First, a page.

Maghe Sankranti

On Maghe or Makar Sankranti, Hindus take holy dips into rivers and ponds, worship at various temples and relish delicacies like ghee, yam, khichadi and sweets like chaku and sweets made of sesame and molasses.

As per the astrological chart, the Makar Sankranti has a special significance as the sun enters the northern hemisphere from this day onwards.  On this day, the sun moves from the tropic of Capricorn to tropic of Cancer. It is believed that the days get longer from today itself.

According to 'Bhabisya Puran' and 'Dharma Sindhu', religious texts, devotees will get special blessings and will have robust body if they observe the festival as per the rituals.

Likewise, the Newar Community observes the festival by having ghee, chaku and remembering the departed souls.  

This festival is called as 'Ghyo Chaku Sallnhu'. Seniors apply mild-hot edible oil to heads of juniors on this day.

A large number of devotees throng Devghat, Barahchhetra, Ridi, Panauti, Dolalghat and Kankai in Nepal and Prayag and Gangasagar in India to take a holy bath and perform Shraddha.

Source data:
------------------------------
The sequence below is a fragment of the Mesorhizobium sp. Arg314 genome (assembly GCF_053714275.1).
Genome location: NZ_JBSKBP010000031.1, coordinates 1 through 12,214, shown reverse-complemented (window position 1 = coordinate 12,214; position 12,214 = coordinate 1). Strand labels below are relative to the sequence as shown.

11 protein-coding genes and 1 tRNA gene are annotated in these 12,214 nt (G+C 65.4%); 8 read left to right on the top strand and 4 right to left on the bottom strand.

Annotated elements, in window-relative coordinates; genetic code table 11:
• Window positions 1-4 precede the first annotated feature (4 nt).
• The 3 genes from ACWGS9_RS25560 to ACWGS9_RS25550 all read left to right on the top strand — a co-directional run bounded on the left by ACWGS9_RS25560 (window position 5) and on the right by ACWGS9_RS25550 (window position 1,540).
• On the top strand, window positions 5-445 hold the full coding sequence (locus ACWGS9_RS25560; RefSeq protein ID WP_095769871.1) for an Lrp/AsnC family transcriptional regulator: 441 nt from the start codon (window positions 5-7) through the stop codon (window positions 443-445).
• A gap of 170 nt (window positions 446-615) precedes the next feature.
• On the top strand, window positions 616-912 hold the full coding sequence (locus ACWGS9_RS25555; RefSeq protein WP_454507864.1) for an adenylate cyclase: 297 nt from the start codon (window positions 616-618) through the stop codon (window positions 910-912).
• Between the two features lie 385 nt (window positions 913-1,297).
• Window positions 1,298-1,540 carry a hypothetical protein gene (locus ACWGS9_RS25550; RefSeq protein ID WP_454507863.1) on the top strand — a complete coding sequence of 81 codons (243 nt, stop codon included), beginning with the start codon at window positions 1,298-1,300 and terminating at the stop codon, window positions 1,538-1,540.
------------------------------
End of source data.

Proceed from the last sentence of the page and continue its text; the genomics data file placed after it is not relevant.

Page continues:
The festival has significance in view of Ayurveda and medical science also. Food items that are taken on this day are the sources of balanced diet which increase the immunity power.

On this day, a festival is organized at the Tilmadhav Narayan Temple at Taumadhi Tol, Bhaktapur and Puja of Deepakankar Buddha is performed. The Tharu Community observes this festival as the Maghi with much fanfare and gaiety for five consecutive days.

On this day, a special delicacy prepared by mixing black gram and rice with hot spices and ghee known as Khichadi is served.